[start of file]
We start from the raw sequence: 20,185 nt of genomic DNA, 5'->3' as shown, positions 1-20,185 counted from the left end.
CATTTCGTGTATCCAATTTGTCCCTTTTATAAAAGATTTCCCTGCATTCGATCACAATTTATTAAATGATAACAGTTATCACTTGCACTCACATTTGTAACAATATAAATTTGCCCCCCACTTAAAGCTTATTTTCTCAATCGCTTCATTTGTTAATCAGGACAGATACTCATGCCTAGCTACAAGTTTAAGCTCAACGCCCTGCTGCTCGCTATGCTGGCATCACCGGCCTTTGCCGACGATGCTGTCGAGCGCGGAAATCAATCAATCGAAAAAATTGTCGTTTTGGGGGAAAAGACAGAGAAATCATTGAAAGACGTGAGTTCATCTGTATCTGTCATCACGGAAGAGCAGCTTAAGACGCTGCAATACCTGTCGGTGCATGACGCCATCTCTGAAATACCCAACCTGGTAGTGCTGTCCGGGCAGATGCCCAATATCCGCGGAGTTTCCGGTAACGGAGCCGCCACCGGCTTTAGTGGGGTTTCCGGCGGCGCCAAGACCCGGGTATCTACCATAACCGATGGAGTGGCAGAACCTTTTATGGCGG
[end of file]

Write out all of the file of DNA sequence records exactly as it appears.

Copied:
We start from the raw sequence: 20,185 nt of genomic DNA, 5'->3' as shown, positions 1-20,185 counted from the left end.
CATTTCGTGTATCCAATTTGTCCCTTTTATAAAAGATTTCCCTGCATTCGATCACAATTTATTAAATGATAACAGTTATCACTTGCACTCACATTTGTAACAATATAAATTTGCCCCCCACTTAAAGCTTATTTTCTCAATCGCTTCATTTGTTAATCAGGACAGATACTCATGCCTAGCTACAAGTTTAAGCTCAACGCCCTGCTGCTCGCTATGCTGGCATCACCGGCCTTTGCCGACGATGCTGTCGAGCGCGGAAATCAATCAATCGAAAAAATTGTCGTTTTGGGGGAAAAGACAGAGAAATCATTGAAAGACGTGAGTTCATCTGTATCTGTCATCACGGAAGAGCAGCTTAAGACGCTGCAATACCTGTCGGTGCATGACGCCATCTCTGAAATACCCAACCTGGTAGTGCTGTCCGGGCAGATGCCCAATATCCGCGGAGTTTCCGGTAACGGAGCCGCCACCGGCTTTAGTGGGGTTTCCGGCGGCGCCAAGACCCGGGTATCTACCATAACCGATGGAGTGGCAGAACCTTTTATGGCGG